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The Girouard Village Site
Tupperville, Nova Scotia

Historical Background
Landscape Setting
Archaeological Research


Historical Background

Recent research by Bill Gerrior of Halifax indicates that Jacques (dit Jacob) Girouard and Marguerite Gaudet settled this land on the upper Annapolis River in the third quarter of the 17th century. By the mid-18th century, three distinct Girouard family hamlets dotted the upland fronting la ferme marsh. The Deportation events of autumn 1755 saw these villages abandoned, only to be re-occupied with the establishment of Annapolis Township by New England colonists in June 1760. While reactivating some elements of the pre-Deportation Acadian landscape - most notably the dykelands - the new settlers adapted the land to their own purposes, gradually erasing evidence of the Acadian occupation.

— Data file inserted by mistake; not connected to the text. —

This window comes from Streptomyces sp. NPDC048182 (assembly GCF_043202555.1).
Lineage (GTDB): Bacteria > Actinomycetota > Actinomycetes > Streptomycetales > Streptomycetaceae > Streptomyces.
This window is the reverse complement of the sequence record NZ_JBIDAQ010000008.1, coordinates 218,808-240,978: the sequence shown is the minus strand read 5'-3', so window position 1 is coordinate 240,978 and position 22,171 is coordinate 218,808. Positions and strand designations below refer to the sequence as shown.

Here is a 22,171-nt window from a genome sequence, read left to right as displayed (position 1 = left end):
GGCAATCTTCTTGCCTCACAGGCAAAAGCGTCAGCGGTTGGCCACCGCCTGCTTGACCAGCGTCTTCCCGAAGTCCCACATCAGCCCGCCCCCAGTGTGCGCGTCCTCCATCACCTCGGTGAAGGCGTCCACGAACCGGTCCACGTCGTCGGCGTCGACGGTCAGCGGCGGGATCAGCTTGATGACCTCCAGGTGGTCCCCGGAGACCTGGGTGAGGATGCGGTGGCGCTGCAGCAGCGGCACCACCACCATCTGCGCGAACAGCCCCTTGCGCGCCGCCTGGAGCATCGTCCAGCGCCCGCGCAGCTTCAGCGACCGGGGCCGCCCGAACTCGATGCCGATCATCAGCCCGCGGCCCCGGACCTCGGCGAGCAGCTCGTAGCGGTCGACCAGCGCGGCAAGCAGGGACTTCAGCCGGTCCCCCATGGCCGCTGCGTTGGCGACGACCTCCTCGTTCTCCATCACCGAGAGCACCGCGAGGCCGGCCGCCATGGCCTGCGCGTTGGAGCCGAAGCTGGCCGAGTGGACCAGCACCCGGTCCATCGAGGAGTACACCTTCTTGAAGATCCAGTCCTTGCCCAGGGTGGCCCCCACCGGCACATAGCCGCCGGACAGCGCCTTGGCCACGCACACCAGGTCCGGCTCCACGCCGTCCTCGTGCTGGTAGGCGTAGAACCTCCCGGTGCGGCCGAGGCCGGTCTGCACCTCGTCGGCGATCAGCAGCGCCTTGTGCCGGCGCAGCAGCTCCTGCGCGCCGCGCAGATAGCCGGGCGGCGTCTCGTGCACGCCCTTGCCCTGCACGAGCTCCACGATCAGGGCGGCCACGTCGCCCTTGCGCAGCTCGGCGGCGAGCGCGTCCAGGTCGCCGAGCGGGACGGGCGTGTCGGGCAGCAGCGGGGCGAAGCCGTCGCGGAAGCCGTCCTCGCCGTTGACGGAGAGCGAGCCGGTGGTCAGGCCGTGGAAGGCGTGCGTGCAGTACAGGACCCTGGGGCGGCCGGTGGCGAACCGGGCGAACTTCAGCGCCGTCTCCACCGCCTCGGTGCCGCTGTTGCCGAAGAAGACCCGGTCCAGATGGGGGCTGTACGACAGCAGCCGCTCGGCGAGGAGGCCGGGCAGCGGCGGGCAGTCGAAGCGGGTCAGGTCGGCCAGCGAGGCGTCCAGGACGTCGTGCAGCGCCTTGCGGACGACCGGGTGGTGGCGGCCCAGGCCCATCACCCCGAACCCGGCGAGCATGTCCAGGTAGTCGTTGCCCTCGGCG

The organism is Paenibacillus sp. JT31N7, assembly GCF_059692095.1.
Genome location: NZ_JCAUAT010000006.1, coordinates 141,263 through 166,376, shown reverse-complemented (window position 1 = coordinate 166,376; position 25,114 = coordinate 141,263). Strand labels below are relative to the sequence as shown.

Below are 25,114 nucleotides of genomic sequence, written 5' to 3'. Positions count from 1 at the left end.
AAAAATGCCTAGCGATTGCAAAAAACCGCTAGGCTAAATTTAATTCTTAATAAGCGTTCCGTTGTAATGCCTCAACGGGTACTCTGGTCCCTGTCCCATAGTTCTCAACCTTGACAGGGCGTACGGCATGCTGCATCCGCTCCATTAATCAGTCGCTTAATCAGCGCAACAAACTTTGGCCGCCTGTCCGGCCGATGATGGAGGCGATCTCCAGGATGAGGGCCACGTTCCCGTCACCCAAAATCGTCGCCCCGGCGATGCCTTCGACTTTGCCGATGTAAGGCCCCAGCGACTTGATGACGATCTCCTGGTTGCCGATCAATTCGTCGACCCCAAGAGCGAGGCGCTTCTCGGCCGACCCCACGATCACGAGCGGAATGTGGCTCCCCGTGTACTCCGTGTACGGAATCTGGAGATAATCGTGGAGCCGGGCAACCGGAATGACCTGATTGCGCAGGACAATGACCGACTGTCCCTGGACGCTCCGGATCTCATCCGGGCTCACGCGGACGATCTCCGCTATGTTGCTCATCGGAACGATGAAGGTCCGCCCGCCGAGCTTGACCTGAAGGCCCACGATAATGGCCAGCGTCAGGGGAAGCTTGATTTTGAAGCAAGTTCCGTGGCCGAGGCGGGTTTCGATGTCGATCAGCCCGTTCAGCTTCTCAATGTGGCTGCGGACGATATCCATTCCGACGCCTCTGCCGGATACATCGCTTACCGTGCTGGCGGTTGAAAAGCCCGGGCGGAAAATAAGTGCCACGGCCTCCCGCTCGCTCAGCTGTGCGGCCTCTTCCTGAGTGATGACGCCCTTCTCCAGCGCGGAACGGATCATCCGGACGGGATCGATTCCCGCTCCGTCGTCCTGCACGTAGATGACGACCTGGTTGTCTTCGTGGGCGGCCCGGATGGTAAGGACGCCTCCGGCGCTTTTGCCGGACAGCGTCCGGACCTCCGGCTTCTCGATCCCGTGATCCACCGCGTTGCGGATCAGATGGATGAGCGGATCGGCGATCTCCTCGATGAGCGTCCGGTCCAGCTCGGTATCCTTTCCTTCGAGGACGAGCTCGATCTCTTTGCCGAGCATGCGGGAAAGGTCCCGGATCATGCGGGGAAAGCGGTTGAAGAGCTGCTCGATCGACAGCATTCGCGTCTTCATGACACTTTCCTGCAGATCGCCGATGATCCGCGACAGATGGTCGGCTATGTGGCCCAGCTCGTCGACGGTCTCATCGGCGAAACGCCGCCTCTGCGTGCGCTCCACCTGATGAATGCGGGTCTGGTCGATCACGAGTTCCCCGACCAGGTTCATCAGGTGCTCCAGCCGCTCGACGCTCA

Landscape Setting

Tupperville is located 16 km east of Annapolis Royal, on the south side of the Annapolis River. The general area of the site is visible from Highway 201. Eighteenth century maps, traditional knowledge, surface features, and botanical evidence combine to suggest that this is the site of the Girouard village.

 

 


Archaeological Research

Bill Gerrior's extensive genealogical research, culminating in 2003 with the publication of a four-volume history of the Gerrior family entitled Acadian Awakenings, has been the catalyst for this project. Marcel Gelinas, a student at the Centre of Geographical Sciences at Lawrencetown, Annapolis County, under the direction of geomatics instructor Ron Robichaud, plotted traditionally known archaeological features in the spring of 2002. Northeast Archaeological Research plans to begin a program of archaeological testing in spring 2003.


Copyright© 2003 Northeast Archaeological Research